Though the lords of golf profess one of their primary aims is to grow the sport around the world, sometimes I wouldn't trust 'em to hit the hole from six inches out with a putter in their hands.
NBC, in conjunction with the United States Golf Association, has announced it will be going prime time with its weekend coverage of the U.S. Open at Pebble Beach next year.
I suppose this is a wonderful thing if you live stateside, and particularly in the eastern time zones. Check that, it is a wonderful thing if you live in one of those places. Hard to argue with dinner, drinks and one of golf's grandest tournaments on the tube.
If you don't live stateside, and believe it or not, the game is played and viewed elsewhere on the globe, this is a fairly devastating development.
It looks like the coverage of the third and final rounds will leak into the prime-time, 7-10 p.m. slot on the East Coast.
So, if you live in Scotland, where the game was born, you'll be up until 3 a.m. Monday morning watching to see what new, creative ways any number of your UK contenders manage to botch another major.
If you live in the Asian Rim, where the game booms, you'll need to skip work on Monday, or hope you work for one helluva benevolent boss if you want to see if another Asian can knock down a major barrier.
Well, you get the picture -- or lack of picture in this case.
It gets worse.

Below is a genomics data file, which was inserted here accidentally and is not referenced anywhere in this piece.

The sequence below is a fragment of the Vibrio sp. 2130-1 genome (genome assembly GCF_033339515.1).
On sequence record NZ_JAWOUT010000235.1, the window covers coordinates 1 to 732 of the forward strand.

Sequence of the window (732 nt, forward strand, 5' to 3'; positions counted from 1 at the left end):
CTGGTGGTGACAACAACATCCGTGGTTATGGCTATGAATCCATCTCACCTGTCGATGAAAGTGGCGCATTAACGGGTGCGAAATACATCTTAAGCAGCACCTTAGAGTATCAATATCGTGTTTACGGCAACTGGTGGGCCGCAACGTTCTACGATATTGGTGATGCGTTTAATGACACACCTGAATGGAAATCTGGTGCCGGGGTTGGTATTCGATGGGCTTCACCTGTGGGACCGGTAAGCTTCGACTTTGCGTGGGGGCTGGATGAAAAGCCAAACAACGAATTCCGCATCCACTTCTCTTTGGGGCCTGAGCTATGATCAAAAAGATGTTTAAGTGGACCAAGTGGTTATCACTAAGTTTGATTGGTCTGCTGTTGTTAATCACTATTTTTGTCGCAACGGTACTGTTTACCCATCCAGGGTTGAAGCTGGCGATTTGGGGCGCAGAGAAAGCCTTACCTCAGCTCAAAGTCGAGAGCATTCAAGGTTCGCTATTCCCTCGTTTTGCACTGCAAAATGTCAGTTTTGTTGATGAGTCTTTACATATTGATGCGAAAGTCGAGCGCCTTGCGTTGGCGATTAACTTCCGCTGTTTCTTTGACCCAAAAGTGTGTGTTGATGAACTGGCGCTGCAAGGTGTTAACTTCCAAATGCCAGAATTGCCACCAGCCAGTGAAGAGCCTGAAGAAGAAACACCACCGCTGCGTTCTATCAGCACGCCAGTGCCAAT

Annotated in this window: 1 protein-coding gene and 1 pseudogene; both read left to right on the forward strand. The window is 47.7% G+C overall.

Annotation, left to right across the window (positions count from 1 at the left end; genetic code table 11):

Because of the USGA's sudden western fetish, the Open will be played at San Francisco's Olympic Club in 2012, and at a place called Chambers Bay outside of Tacoma, Wash., in 2015. So, guess what? If the Yanks tune in next year, and the ratings are good, count on those two tournaments, running late on the Peacock Network.
It'll be interesting to see if there is any hue and cry from the overseas communities, or better yet from the Royal and Ancients of St. Andrews, to this black news.
Not that it will matter.
One of golf's most important tournaments gets under way today. Who knew, eh?
The Children's Miracle Network Classic at Disney World marks the official end of the PGA Tour 2009 season. Yes, the golf season actually ends at some point. Another thing you didn't know.
That means it is the last tournament where players can accrue what is called 'official' money. This is especially important to players hovering around the 125th spot in earnings. The top 125 money-earners for the year keep their tour cards, and secure their playing privileges the following season.
To say this is huge is an understatment.
Yeah, players finishing 125-150 in earnings get some conditional status next year, but there is nothing like locking yourself into the top 125, and being able to set your schedule as you like for the following year. It also allows the fortunate ones to avoid the grueling PGA Tour Qualifying Tournament December 2-7.
There are some marquee names vying to keep their sacred tour cards this year. Take a look at some of the players around the magic 125 spot:
Ricky Barnes No. 121
Steve Flesch 122
Rich Beem 124
David Duval 125
Jeff Maggert 127
Tim Herron 128
Todd Hamilton 133
Stuart Appleby 134.
Turst me, by Sunday, many of these guys will know about what kind of number they have to shoot to get the cash needed to secure their card. Shoot that number and you are employed for another year.
Miss it, and enjoy throwing up all over yourself in the PGA Tour qualifier where over 160 guys will be vying for 25 spots on the tour next year.
That one isn't pretty.